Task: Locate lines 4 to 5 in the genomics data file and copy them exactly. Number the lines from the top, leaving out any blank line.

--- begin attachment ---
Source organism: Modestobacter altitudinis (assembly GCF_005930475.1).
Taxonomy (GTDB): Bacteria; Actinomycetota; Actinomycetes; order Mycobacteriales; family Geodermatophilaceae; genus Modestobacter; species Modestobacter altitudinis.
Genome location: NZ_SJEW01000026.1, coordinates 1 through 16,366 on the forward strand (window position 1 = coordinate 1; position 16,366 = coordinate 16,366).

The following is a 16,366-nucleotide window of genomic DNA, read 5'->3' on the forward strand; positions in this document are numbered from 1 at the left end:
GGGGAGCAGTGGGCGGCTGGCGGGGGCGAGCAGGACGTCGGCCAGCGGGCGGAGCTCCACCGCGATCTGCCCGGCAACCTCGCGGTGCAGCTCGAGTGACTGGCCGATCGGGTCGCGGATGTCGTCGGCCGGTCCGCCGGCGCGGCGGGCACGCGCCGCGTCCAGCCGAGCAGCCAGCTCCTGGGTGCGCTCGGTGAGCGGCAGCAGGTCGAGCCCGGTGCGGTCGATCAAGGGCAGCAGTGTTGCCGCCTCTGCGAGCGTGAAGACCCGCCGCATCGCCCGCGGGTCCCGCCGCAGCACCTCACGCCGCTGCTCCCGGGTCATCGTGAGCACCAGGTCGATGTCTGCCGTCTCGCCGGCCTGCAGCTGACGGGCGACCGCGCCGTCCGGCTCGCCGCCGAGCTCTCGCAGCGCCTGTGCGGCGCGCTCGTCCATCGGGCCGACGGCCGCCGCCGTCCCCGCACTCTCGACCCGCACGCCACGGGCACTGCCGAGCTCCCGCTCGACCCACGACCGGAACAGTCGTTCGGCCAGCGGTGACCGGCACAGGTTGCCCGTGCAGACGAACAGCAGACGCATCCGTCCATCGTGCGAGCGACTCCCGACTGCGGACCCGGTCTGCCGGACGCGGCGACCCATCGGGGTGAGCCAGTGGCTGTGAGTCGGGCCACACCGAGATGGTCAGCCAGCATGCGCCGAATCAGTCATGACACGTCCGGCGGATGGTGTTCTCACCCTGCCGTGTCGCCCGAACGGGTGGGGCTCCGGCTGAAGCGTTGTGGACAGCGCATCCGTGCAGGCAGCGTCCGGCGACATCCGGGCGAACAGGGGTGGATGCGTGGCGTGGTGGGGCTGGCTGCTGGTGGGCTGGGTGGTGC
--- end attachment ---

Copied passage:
The following is a 16,366-nucleotide window of genomic DNA, read 5'->3' on the forward strand; positions in this document are numbered from 1 at the left end:
GGGGAGCAGTGGGCGGCTGGCGGGGGCGAGCAGGACGTCGGCCAGCGGGCGGAGCTCCACCGCGATCTGCCCGGCAACCTCGCGGTGCAGCTCGAGTGACTGGCCGATCGGGTCGCGGATGTCGTCGGCCGGTCCGCCGGCGCGGCGGGCACGCGCCGCGTCCAGCCGAGCAGCCAGCTCCTGGGTGCGCTCGGTGAGCGGCAGCAGGTCGAGCCCGGTGCGGTCGATCAAGGGCAGCAGTGTTGCCGCCTCTGCGAGCGTGAAGACCCGCCGCATCGCCCGCGGGTCCCGCCGCAGCACCTCACGCCGCTGCTCCCGGGTCATCGTGAGCACCAGGTCGATGTCTGCCGTCTCGCCGGCCTGCAGCTGACGGGCGACCGCGCCGTCCGGCTCGCCGCCGAGCTCTCGCAGCGCCTGTGCGGCGCGCTCGTCCATCGGGCCGACGGCCGCCGCCGTCCCCGCACTCTCGACCCGCACGCCACGGGCACTGCCGAGCTCCCGCTCGACCCACGACCGGAACAGTCGTTCGGCCAGCGGTGACCGGCACAGGTTGCCCGTGCAGACGAACAGCAGACGCATCCGTCCATCGTGCGAGCGACTCCCGACTGCGGACCCGGTCTGCCGGACGCGGCGACCCATCGGGGTGAGCCAGTGGCTGTGAGTCGGGCCACACCGAGATGGTCAGCCAGCATGCGCCGAATCAGTCATGACACGTCCGGCGGATGGTGTTCTCACCCTGCCGTGTCGCCCGAACGGGTGGGGCTCCGGCTGAAGCGTTGTGGACAGCGCATCCGTGCAGGCAGCGTCCGGCGACATCCGGGCGAACAGGGGTGGATGCGTGGCGTGGTGGGGCTGGCTGCTGGTGGGCTGGGTGGTGC